Eat Bike Cook: Interview

A few years ago I started illustrating the food choices of female cyclists - a playful project celebrating the ritualistic lifestyle and culinary culture around the bike. This summer, in collaboration with Kitchen Press Publishers, we'll launch the first book born from that concept.


Eat Bike Cook features 19 stories from the saddle remembered through the food that fuelled them. Fi, our chef, has then created 40 cycling recipes inspired by these tales.


As well as providing inspiration on easy and tasty ways to fuel for days on the bike, Eat Bike Cook is a celebration of the female cycling community: of the great chat in a cafe mid-ride, of the handful of Haribos that gets you through the last 25km and the shared beer and burger at the end off the day.


Below is my catch up with Kitchen Press on all things Eat, Bike, Cook.


Pre-order Eat Bike Cook here.


Q: Hi Kitty, so was there an illustrator or illustrated book that really inspired you?


A: One of my first creative obsessions was Penny Crayon – a fictitious animated character from the 80s/90s. She had the enviable superpower of transforming anything she drew into reality. Over the following years, I soaked in inspiration from everywhere – my mum’s fine art, photography, typography, graffiti or my young niece’s fantastically fearless creations. I discovered the witty world of Waldo Pancake. Through to the emotionally sharp Charlie Mackesy. There’s reference points everywhere but it’s often been a simple and truly innate love for putting pen (a good thick one) to paper supported with playful social commentary, that was my motivator.



Q: What is your favourite item in your kitchen that you simply couldn’t do without?


A: The kitchen is a superb room in the house. Whether it’s cooking to music or chatting to my boyfriend Joe whilst we are cleaning the dishes, it’s a space bursting with possibility and taste. I’m not the most sophisticated cook – even though I enthusiastically try to be – so my cooking utensils are relatively simple. In fact, in our current London flat, I’ve selfishly taken up 30% of it with a coffee corner. Filter machine, espresso machine, grinder, V60 and a collection of French presses. Those items mean so much more than coffee, they’re symbolic of a daily moment of pause and simple focus that’s hard to replicate elsewhere.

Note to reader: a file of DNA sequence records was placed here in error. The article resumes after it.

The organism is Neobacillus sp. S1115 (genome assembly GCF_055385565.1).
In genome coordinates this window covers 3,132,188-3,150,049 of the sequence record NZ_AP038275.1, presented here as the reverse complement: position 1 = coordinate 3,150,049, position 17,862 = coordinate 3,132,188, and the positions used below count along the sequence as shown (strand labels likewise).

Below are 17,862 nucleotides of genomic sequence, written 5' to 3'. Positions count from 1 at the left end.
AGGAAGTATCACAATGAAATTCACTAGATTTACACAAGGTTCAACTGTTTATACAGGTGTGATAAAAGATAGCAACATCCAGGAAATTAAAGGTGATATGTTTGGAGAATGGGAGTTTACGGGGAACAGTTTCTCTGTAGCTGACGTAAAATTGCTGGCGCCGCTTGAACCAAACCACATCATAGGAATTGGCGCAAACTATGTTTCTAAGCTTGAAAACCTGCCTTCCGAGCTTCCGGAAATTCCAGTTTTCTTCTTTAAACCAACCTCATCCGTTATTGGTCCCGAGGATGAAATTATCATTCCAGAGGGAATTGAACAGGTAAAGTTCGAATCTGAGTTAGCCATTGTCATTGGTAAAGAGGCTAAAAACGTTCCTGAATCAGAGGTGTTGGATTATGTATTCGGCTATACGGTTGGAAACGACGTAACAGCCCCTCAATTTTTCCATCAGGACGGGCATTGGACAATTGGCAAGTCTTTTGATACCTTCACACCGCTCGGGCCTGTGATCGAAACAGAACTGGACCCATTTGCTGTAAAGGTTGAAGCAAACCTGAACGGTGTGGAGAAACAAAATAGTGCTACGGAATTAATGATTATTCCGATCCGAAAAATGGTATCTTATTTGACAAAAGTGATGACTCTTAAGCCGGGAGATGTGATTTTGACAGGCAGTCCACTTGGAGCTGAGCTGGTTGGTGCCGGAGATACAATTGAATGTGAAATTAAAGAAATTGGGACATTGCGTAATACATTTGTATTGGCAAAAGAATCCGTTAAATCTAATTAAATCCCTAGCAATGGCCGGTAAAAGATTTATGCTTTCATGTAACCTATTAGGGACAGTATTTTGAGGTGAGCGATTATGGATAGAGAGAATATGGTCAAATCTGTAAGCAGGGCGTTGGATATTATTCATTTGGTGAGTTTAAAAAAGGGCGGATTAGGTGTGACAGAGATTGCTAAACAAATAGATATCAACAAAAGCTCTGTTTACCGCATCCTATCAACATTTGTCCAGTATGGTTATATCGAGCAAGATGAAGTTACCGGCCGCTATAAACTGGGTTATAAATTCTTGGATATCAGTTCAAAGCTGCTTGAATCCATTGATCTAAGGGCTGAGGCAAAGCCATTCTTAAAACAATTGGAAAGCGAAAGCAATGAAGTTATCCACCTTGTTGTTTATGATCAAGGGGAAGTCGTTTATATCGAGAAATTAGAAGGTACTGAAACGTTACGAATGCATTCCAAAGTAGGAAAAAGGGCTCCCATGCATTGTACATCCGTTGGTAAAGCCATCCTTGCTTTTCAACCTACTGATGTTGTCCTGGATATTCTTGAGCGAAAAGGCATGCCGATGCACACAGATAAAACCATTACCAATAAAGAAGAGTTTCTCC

Q: Do you have a favourite song, type of music or podcast you like to bike to?


A: My favourite audio during a ride is good conversation – when else do you share hours of thoughts and a listening ear without distraction. If I’m by myself, what I enjoy varies incredibly. I’m quite a patchwork quilt of interests – from EDM (electronic dance music) to americast (the BBC podcast). A short commute is often fuelled with fast beat music whereas long adventures lend themselves to a podcast. I’ll choose one that discusses a perspective or subject I’m deeply interested in (eg How I Built This) or have zero idea about (eg a 3 hour Joe Rogan with Elon Musk).


Q: If you could bike and refuel anywhere in the world in any location then where would you choose?


A: This is one of my favourite questions because it instantly evokes a spectrum of visceral memories. There’s one specific location that holds an incredibly fond spot in my heart – a humble restaurant in Palma de Mallorca that my boyfriend (Joe) and I stumbled across after a long mountainous day in the sun. We savoured crisp cold shandies and the saltiest home made chips we’ve ever tasted. I’m pretty sure they were cooked in magic sauce, or maybe the special ingredient was the conditions and the company. It was perfection, wrapped up in après surroundings – tired legs, salty food and sharing a sense of reward with a loved one.



Q: Do you have any interesting pre-ride rituals you could share with us as advice for the budding riders out there?


A: Pre-ride rituals are an escape before you begin moving. Over ten years ago, I self printed my first book of life advice entitled ‘Oats taste better when soaked overnight’. That’s still the best guidance I can give – soak those oats, slowly brew that coffee and read up about where you’re about to ride (and make sure there’s sufficient ingredients waiting in that fridge you’ll dive into when you get back).


Original interview Kitchen Press: source.


Pre-order Eat Bike Cook here.